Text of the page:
A Polemic to Palestinian Victim-hood

How does Israel fare when it comes to its treatment of Palestinians compared to, for example, Syria?

Writing in The Guardian, Karma Nabulsi finds a way to make Israel equally culpable while arguing against Palestinian refugees “forfeiting” their “right of return.” She describes the harsh conditions of Palestinian refugees in the Middle East:

Forfeited if you consider what is now happening to the half a million Palestinian refugees in Syria without respite: entire refugee camps, established more than 65 years ago, utterly flattened; the people in them killed or having fled to safely elsewhere; other refugee camps under military siege for so many months that the people suffering in them are literally starving to death. Hundreds of thousands made refugees for the third or fourth time in their lives, spending the hard months of this past winter in the snow and rain, many without a tent or food, the children without a school or medical care, on the slopes of a Turkish hillside, crowded into already bursting camps in Lebanon, cordoned off under military jurisdiction in Jordan.

It is not all that different to the extreme pressures Palestinians are facing in Palestine, where everyone is more or less a refugee too.

Actually, it is very different to the conditions of Palestinian refugees in the Palestinian territories, where people are certainly not being starved to death or have no access to shelter, food, education or medical care.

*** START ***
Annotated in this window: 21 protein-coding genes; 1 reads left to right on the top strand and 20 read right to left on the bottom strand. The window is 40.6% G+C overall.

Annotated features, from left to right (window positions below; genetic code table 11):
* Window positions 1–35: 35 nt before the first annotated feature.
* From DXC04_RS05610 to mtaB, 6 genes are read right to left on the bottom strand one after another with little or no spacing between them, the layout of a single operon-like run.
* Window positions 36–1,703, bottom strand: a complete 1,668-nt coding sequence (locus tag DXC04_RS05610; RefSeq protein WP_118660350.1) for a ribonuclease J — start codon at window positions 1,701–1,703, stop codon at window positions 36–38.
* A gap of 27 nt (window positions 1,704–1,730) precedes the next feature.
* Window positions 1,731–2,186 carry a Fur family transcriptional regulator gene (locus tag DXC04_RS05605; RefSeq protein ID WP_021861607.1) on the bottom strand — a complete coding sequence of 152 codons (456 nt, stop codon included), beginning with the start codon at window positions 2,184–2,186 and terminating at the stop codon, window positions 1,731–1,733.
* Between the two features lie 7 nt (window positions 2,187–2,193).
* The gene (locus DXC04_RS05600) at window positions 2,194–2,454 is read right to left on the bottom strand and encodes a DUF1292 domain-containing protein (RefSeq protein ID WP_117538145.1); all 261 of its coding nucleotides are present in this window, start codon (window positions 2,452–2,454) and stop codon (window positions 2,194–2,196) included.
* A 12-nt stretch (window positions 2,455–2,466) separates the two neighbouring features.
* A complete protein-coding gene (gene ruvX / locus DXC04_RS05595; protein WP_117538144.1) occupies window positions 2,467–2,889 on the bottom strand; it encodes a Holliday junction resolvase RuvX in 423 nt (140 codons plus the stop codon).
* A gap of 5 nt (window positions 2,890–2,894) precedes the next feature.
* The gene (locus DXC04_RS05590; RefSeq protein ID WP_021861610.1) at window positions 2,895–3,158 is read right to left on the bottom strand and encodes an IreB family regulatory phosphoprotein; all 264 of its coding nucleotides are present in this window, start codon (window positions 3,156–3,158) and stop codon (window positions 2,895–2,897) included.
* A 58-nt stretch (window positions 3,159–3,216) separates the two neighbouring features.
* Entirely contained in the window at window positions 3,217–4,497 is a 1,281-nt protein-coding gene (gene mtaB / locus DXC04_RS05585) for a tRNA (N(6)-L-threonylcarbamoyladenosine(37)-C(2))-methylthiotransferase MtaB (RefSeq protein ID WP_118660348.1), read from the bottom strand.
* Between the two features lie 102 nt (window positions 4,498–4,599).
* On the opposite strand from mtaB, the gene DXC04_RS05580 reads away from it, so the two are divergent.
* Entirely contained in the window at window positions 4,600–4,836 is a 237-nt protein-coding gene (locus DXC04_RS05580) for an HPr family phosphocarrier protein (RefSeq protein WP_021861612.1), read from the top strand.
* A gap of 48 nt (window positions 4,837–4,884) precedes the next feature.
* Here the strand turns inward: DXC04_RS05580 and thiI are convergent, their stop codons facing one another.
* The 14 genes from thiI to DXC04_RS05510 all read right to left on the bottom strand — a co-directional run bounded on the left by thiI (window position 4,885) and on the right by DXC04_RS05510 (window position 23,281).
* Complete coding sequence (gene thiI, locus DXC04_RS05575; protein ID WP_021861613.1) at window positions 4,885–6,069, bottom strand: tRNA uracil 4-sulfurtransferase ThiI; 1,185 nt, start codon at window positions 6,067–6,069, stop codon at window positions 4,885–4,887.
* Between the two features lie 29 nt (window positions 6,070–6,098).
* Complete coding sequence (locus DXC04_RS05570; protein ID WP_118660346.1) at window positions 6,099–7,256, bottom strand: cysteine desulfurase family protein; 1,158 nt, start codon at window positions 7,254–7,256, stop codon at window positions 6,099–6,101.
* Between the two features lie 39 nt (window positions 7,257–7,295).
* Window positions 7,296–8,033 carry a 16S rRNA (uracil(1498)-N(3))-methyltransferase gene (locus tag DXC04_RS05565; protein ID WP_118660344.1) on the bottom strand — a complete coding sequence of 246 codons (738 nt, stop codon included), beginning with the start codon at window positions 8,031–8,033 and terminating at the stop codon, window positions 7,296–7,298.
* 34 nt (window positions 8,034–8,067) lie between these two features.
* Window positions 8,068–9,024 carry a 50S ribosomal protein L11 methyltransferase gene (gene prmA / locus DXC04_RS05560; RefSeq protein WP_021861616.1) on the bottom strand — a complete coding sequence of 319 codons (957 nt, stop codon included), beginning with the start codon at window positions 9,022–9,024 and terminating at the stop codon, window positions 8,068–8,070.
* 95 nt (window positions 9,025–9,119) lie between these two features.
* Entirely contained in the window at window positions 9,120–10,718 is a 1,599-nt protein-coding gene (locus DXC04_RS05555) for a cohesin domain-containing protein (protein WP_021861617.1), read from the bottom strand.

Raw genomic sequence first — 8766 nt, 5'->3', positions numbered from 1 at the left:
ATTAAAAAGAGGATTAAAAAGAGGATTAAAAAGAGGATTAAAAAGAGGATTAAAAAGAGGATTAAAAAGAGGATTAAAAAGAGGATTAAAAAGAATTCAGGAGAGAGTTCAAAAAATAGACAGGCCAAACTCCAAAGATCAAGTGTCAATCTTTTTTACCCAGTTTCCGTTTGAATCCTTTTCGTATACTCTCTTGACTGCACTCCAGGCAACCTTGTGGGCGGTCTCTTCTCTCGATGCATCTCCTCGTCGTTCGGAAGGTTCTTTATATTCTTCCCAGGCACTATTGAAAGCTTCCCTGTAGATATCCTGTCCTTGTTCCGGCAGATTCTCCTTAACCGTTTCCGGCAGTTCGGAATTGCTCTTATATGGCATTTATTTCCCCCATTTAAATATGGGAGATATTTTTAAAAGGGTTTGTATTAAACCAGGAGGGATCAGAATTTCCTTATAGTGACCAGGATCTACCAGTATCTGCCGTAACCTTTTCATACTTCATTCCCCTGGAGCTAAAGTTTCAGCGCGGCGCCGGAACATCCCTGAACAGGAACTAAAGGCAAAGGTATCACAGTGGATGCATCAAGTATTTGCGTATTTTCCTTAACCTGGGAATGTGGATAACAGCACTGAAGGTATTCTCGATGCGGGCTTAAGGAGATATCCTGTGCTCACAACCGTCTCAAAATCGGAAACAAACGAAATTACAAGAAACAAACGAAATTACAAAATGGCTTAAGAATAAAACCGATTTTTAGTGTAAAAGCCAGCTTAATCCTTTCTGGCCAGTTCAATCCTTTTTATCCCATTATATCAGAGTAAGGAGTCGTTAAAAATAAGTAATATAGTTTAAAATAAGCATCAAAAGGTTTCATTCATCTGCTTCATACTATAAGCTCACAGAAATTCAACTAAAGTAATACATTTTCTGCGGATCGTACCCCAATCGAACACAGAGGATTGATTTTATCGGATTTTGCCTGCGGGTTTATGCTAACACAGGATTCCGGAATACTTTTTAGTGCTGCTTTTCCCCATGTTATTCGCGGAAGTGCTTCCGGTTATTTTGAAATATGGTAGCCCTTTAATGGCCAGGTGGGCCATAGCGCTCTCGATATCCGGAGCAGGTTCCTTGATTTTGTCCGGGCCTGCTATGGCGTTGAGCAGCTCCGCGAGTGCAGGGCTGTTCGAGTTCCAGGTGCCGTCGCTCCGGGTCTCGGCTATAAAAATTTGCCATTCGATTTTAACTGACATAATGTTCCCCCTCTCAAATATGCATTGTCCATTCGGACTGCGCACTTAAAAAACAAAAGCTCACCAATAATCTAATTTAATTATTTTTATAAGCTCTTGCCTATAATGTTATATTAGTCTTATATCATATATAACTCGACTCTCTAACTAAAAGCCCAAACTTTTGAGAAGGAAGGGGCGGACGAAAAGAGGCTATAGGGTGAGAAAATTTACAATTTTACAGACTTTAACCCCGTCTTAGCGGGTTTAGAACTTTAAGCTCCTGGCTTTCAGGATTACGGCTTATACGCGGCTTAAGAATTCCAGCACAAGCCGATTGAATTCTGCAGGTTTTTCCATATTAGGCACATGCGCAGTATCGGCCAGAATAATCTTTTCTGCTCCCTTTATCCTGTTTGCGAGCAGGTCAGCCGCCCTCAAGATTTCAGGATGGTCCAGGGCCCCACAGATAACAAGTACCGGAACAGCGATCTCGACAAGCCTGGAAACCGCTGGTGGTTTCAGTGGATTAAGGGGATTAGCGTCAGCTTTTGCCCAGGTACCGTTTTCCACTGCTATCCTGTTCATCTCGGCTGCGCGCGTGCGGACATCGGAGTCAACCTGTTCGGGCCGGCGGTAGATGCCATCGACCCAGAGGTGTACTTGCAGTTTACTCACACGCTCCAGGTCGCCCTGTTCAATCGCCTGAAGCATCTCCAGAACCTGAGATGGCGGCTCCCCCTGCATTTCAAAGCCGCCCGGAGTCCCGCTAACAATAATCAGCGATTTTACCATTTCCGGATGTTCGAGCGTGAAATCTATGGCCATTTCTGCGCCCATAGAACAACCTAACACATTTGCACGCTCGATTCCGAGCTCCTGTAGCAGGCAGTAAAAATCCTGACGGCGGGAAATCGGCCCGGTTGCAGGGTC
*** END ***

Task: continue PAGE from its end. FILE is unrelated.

But why stop there? What about Israeli Arabs?

In what is now Israel, people internally displaced from their homes in 1947 and 1948 are living in villages that still have no electricity; in Jerusalem more Palestinian refugees are created every day by the Israeli military, as people are illegally thrown out of their ancestral homes.

And the West Bank and Gaza:

In the occupied West Bank, people’s homes are demolished each week. And, of course, in Gaza, where the density and length of the siege, the despair of any change by the people there (the majority of whom are refugees from 1948), and the silence on their collective predicament, is legendary.

And just to top it off, a reference to “the continuing disaster of ethnic cleansing.”

It clearly doesn’t suit the Palestinian narrative of blaming Israel when the suffering of Palestinian refugees is infinitely greater in neighboring Arab states. The answer according to Karma Nabulsi – attempt to portray Israel as equally or more responsible for the plight of the Palestinians.

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